Sacklers Will Pay $3 Billion to Settle Lawsuits over US Opioid Epidemic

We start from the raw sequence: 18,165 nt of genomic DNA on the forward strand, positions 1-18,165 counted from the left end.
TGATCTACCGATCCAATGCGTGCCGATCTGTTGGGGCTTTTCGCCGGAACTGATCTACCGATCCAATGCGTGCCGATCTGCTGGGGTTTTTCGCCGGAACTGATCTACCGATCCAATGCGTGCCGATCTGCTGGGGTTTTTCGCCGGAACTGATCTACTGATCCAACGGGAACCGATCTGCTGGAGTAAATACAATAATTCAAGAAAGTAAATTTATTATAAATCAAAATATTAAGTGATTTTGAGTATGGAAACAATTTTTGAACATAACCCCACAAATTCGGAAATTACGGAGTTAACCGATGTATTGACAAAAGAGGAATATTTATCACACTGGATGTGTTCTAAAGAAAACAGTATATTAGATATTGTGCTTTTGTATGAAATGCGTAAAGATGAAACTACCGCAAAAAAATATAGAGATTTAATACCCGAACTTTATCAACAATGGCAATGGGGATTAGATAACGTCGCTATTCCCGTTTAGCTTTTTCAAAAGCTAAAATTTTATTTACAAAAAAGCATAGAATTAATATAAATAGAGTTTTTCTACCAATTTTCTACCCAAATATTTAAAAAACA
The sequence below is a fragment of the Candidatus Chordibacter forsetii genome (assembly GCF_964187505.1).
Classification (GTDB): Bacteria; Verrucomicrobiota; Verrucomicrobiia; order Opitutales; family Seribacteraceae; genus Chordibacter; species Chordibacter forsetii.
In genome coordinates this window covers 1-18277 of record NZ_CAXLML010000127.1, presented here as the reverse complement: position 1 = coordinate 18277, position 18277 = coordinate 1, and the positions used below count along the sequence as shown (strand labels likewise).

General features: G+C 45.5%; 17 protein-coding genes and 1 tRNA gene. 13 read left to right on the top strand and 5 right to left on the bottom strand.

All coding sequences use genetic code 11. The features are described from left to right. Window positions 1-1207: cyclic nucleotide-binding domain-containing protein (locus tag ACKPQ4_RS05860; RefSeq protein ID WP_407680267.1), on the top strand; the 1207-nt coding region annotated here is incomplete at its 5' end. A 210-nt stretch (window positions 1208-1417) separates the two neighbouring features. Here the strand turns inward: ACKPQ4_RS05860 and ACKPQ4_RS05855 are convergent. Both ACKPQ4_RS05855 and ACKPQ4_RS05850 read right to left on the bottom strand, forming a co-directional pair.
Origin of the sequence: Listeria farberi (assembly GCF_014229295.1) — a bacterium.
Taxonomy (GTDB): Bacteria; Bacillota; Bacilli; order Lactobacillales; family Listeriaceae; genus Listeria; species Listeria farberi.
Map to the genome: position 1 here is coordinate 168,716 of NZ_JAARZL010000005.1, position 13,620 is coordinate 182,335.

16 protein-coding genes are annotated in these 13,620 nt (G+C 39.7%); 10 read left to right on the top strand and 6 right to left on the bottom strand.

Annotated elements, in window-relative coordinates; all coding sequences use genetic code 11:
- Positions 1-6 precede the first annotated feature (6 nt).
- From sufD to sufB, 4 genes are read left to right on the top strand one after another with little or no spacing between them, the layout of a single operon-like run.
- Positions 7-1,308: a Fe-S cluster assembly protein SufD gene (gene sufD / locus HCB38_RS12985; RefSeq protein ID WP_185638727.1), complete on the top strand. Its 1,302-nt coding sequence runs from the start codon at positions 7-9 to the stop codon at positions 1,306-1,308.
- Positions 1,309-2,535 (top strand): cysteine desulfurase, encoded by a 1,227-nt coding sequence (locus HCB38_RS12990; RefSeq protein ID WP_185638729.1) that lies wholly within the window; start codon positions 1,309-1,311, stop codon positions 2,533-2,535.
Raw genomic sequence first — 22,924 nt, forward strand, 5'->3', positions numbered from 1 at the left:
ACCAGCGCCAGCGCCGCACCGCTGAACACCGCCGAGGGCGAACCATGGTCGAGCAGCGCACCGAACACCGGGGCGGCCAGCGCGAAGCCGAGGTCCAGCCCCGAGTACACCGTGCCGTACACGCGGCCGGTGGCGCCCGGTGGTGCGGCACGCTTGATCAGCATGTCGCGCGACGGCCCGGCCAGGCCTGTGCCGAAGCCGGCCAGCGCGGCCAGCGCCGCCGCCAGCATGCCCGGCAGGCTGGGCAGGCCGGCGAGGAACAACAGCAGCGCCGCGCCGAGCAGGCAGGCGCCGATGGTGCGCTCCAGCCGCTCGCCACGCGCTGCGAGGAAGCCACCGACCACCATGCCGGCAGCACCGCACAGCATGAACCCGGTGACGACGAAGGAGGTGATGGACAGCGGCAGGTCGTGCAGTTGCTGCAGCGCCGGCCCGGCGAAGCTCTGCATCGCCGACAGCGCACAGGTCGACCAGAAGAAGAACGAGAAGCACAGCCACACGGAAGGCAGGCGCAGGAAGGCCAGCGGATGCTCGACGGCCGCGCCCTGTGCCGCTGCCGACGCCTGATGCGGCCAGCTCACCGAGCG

Members of the Sackler family associated with Purdue Pharma, the Stamford, Connecticut–based pharmaceutical company that manufactures OxyContin, will hand over $3 billion in cash over the next seven years to the thousands of plaintiffs nationwide who are suing the family over its role in igniting the opioid epidemic in the United States, Jan Hoffman of the New York Times reports. The tentative agreement will settle nearly all of the more than 2,300 lawsuits filed against Purdue, but it is uncertain how the money would be distributed.Hoffman learned from sources involved with the ongoing negotiations that the terms of the settlement, which is supposedly valued at $10 billion to $12 billion, will also include the dissolution of Purdue. In its stead, a new organization will be established, which will continue selling OxyContin. Proceeds from the sale of the opioid will be used to pay the county, city, and state governments, as well as the tribal nations with whom Purdue is locked in a legal battle. The new entity will also donate “rescue” drugs for overdose reversal and other addiction treatments. While Purdue is expected to file for bankruptcy, the pharmaceutical giant is not required to admit any wrongdoing.“Purdue Pharma believes a settlement that benefits the American public now is a far better path than years of wasteful litigation and appeals,” Josephine Martin, Purdue’s head of corporate affairs and communications, wrote in a statement sent to NPR.Purdue would have been due in federal court in Cleveland in less than six weeks to face its first trial had it failed to settle. While the deal has yet to be finalized, a group of five lawyers negotiating the settlement are encouraging plaintiffs to accept. For some, the terms of the agreement are too lenient. “This is a very good deal for the Sacklers, equivalent to only two years of returns on their giant fortune, maybe less after accounting for tax,” Christopher Glazek wrote on Twitter. According to Forbes, the Sacklers are one of the richest families in America, with an estimated net worth of $13 billion.Those in opposition to the deal want the Sacklers to cough up more cash. One point of contention is whether the family has been purposefully taking billions of dollars from the company since the notorious settlement it made in 2007, when three executives at Purdue pleaded guilty to criminal charges of misleading medical professionals and patients about the risks of taking the drug. (A federal court ordered Purdue to pay a fine of $635 million to resolve the “misbranding” issue.) In July, the state of Arizona filed a lawsuit in the Supreme Court claiming that the family had transferred around $4 billion from Purdue between the years of 2008 and 2016 and was “keenly aware that Purdue was facing massive financial liabilities and that these transfers could prevent from satisfying eventual judgements.” The Sacklers have denied these allegations, claiming that they are “inconsistent with the factual record.” A spokesperson for the family told the New York Times that they “will vigorously defend against them.”Among those who haven’t agreed to the deal are the attorneys general in the states of Connecticut, Massachusetts, and New York. “Connecticut has not agreed to any settlement,” William Tong, the state’s attorney general, said in a statement. “Our position remains firm and unchanged and nothing for us has changed today.” New York attorney general Letitia James said: “A deal that doesn’t account for the depth of pain and destruction caused by Purdue and the Sacklers is an insult, plain and simple. As attorney general, I will continue to seek justice for victims and fight to hold bad actors accountable, no matter how powerful they may be.”At the forefront of the years-long effort to hold the Sacklers accountable are photographer Nan Goldin and her activist group P.A.I.N. (Prescription Addiction Intervention Now). Their systematic approach to organizing protests at prominent cultural institutions and universities across the globe has spurred a greater movement against toxic philanthropy that has been debated intensely in artistic communities and philanthropic circles. Since she revealed her own struggles with addiction in the January 2018 issue of this magazine, Goldin has partnered with other activists, survivors, families of overdose victims, and grassroots organizations to pressure municipal governments to take action.In response to the conditions of the settlement, Goldin and P.A.I.N. sent Artforum the following statement:This settlement is a hoax. The Sacklers have fraudulently transferred $4 billion from their company Purdue Pharma since 2007 and funneled these funds into offshore accounts to protect it from the litigation they knew was coming. In its stead, they shamelessly offer billions in Oxycontin, their drug that ignited this crisis, to pay off their debt. We stand by the Attorneys General who are continuing to fight to claw back the personal wealth of this family. One family has profited off the bodies of 400,000 Americans and destroyed families and communities across the country––they deserve justice. This settlement doesn’t demand that they admit culpability and we will not settle until the Sacklers are held accountable.We call on the American public to contact their Attorneys General and demand they stand with William Tong, Maura Healey, and Letitia James by clawing back the Sackler’s personal wealth.